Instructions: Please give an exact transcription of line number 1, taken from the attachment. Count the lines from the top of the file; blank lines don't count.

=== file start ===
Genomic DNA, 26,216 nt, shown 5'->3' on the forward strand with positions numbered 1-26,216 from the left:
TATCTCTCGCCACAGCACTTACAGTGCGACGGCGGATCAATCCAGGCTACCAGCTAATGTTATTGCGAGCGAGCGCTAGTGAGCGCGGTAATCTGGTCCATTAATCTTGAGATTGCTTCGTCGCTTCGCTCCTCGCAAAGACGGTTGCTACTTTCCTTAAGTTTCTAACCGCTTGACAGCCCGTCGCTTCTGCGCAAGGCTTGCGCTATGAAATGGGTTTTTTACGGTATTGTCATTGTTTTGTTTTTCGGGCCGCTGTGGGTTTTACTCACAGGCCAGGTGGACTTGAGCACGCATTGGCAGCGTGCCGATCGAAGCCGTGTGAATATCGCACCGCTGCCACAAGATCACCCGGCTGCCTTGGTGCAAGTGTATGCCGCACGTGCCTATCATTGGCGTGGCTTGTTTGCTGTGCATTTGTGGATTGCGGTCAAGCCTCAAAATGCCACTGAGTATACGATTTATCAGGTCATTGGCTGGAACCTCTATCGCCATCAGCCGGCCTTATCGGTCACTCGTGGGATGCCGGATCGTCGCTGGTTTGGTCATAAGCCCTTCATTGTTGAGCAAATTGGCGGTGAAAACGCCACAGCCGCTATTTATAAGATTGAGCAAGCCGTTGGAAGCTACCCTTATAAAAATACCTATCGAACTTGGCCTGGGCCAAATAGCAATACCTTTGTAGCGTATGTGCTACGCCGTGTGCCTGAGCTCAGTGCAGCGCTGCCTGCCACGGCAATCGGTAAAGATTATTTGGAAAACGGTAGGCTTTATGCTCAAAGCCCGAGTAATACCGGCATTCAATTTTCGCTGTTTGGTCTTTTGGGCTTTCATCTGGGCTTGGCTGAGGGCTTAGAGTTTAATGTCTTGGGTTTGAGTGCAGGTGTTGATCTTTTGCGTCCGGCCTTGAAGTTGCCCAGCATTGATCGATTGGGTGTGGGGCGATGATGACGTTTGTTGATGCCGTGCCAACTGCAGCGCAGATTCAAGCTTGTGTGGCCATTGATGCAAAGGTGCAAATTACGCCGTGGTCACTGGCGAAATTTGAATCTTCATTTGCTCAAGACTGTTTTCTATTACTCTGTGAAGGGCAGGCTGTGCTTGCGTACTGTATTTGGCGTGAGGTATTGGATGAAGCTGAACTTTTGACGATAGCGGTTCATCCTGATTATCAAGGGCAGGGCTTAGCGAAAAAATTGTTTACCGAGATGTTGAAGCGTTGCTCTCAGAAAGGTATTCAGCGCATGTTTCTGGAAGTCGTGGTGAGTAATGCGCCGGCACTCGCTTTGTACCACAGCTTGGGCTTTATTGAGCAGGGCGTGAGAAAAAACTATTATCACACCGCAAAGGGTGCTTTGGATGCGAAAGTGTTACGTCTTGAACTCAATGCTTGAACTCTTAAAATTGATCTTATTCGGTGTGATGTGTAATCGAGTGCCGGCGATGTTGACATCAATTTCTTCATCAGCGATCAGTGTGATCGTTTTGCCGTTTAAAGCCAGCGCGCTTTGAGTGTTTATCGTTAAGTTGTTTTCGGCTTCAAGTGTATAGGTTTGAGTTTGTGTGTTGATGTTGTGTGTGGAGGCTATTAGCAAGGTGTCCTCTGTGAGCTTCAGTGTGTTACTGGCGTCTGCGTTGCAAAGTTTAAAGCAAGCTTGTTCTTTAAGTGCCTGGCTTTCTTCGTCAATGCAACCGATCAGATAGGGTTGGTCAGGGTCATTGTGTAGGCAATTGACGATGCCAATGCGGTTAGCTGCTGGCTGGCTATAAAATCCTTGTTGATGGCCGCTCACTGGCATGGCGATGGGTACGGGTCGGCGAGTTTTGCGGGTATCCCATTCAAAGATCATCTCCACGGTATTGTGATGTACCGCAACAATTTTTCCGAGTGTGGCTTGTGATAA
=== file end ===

Genomic DNA, 26,216 nt, shown 5'->3' on the forward strand with positions numbered 1-26,216 from the left: